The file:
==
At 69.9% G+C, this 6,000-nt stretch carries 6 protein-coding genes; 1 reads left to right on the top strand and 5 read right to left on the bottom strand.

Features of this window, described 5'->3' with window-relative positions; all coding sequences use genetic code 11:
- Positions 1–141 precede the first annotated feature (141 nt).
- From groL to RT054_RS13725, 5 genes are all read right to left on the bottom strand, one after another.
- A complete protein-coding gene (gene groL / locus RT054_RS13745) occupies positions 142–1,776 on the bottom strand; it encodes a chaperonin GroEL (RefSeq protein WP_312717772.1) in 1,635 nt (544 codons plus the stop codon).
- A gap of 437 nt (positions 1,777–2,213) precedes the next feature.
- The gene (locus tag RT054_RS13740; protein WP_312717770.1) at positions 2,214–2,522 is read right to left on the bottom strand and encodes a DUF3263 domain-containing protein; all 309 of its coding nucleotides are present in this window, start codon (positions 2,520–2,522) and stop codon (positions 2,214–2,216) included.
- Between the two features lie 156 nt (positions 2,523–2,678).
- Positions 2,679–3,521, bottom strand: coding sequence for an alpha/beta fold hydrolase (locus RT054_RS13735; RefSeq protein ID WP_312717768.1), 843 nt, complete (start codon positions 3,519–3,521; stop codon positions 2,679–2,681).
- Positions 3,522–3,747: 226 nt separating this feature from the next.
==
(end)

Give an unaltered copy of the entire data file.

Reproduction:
At 69.9% G+C, this 6,000-nt stretch carries 6 protein-coding genes; 1 reads left to right on the top strand and 5 read right to left on the bottom strand.

Features of this window, described 5'->3' with window-relative positions; all coding sequences use genetic code 11:
- Positions 1–141 precede the first annotated feature (141 nt).
- From groL to RT054_RS13725, 5 genes are all read right to left on the bottom strand, one after another.
- A complete protein-coding gene (gene groL / locus RT054_RS13745) occupies positions 142–1,776 on the bottom strand; it encodes a chaperonin GroEL (RefSeq protein WP_312717772.1) in 1,635 nt (544 codons plus the stop codon).
- A gap of 437 nt (positions 1,777–2,213) precedes the next feature.
- The gene (locus tag RT054_RS13740; protein WP_312717770.1) at positions 2,214–2,522 is read right to left on the bottom strand and encodes a DUF3263 domain-containing protein; all 309 of its coding nucleotides are present in this window, start codon (positions 2,520–2,522) and stop codon (positions 2,214–2,216) included.
- Between the two features lie 156 nt (positions 2,523–2,678).
- Positions 2,679–3,521, bottom strand: coding sequence for an alpha/beta fold hydrolase (locus RT054_RS13735; RefSeq protein ID WP_312717768.1), 843 nt, complete (start codon positions 3,519–3,521; stop codon positions 2,679–2,681).
- Positions 3,522–3,747: 226 nt separating this feature from the next.